Effect of psilocybin on EEG brain connectivity in healthy volunteers

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summary

Psilocybin, a classical tryptamine hallucinogen, serves as a model of acute psychosis in humans. Intoxication with this compound induces significant alterations in perception, thought disturbance and emotional processing, effects that mimic psychotic symptoms. The neurochemical basis of its effects is related to the stimulation of serotonin 5-HT1A a 5-HT2A/C receptors. Disconnection is one of the core neurobiological features underlying psychosis with altered connectivity of resting state (default mode (DMN)) and executive (EN) and salient (SN) brain networks. Anterior posterior cingulum (ACC and PCC), cuneus and precuneus, orbitofrontal, dorsolateropreforntal (DLPFC), medial prefrontal cortex (mPFC) and insula are the key structures within these networks. Dysfunctional switching between these networks might underlie psychotic symptoms, e.g. hallucinations as misinterpretation of what are our own thoughts and what is perception of external stimuli.

overview

In our present study we have examined brain connectivity during the peak intoxication with psilocybin in a group of 20 healthy subjects in a double blind placebo controlled clinical trial. We have focused our attention on brain connectivity as measured by standard coherence (Neuroguide software) and lagged coherence (eLORETA software). Data pre-processing including artefact removal was performed in BrainVision Analyzer v. 2.1.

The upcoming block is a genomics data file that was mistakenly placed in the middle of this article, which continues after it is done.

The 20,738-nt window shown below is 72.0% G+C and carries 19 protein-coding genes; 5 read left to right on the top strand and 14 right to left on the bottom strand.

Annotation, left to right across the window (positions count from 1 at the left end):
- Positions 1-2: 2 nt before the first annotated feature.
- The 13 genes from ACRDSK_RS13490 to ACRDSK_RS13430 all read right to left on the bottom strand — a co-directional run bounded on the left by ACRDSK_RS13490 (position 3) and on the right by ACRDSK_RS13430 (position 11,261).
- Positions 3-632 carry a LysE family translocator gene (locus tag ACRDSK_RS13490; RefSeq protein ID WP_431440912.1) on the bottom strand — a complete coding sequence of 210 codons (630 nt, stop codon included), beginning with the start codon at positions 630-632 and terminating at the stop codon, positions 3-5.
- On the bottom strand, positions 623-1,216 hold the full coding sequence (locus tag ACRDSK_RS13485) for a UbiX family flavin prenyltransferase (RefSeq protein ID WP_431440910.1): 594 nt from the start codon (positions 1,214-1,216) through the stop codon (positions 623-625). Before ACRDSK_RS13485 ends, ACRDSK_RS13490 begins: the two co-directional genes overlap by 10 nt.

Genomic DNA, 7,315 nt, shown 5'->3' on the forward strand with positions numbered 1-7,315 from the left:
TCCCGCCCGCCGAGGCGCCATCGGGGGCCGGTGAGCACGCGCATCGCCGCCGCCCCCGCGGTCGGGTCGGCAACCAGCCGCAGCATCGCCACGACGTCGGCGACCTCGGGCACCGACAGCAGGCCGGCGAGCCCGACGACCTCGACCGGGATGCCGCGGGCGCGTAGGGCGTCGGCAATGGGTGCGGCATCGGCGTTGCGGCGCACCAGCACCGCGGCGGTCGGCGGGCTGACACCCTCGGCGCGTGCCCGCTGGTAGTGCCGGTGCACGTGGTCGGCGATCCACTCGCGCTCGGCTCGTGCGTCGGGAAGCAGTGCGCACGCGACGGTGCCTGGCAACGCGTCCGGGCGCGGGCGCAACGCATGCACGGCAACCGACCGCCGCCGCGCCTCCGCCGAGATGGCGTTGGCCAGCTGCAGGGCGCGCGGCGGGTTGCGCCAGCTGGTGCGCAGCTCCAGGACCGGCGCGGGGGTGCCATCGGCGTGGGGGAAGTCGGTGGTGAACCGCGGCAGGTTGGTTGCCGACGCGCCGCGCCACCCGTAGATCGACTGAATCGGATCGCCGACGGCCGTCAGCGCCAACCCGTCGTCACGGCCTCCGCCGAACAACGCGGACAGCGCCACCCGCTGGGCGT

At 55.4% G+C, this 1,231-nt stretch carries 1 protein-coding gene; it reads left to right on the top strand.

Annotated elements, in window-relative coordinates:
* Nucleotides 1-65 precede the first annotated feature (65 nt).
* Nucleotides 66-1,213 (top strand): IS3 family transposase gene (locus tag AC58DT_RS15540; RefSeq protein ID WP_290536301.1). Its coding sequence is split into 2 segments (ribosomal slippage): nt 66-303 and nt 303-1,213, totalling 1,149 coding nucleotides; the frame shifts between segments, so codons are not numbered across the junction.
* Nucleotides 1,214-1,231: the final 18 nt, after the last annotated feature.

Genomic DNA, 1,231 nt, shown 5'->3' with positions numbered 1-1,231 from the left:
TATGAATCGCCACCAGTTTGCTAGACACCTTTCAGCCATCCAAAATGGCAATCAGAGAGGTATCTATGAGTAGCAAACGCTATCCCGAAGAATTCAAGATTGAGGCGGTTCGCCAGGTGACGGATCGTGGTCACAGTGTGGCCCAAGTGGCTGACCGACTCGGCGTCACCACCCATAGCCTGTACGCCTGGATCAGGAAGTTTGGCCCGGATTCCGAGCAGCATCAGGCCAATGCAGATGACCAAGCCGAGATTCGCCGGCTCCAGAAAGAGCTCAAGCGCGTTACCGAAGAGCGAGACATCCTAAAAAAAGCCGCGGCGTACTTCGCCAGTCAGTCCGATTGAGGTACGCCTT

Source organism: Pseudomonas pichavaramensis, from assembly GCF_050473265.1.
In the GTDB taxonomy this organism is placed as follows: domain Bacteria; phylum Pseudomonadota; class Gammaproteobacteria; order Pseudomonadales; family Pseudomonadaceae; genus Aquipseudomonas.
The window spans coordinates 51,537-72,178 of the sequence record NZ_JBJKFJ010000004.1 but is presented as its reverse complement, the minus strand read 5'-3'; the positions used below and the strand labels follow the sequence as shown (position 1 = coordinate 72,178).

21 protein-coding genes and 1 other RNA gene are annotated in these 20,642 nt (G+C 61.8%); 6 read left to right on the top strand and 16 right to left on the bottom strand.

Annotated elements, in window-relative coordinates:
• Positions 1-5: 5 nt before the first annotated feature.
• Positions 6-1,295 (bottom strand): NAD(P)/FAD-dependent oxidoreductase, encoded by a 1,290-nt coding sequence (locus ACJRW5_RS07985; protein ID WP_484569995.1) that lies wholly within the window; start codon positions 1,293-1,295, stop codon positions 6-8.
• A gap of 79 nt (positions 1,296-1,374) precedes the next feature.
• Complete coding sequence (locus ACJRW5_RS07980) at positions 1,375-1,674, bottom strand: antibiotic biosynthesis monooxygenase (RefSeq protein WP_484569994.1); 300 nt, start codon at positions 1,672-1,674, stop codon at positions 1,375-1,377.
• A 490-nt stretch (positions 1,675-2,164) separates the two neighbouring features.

Standard coherence analysis revealed a decrease of coherence in theta, alpha and beta bands with most significant changes represented by frontotemporal and frontoparietal homolateral and frontal interhemispheral disconnection. In higher frequencies were changes les significant and mostly with opposite direction. On the contrary eLORETA connectivity analysis did not detect any changes in lower frequencies but increased connectivity in high gamma (50-100Hz).

conclusion

Even though these data are preliminary, we have shown that psilocybin induces changes in the brain connectivity which is in line with those characteristic for psychotic patients.

This study was supported by the projects IGA MHCR NT/13897, ED2.1.00/03.0078 and PRVOUK P34.

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Access full article

https://www.ncbi.nlm.nih.gov/pmc/articles/PMC5616436/

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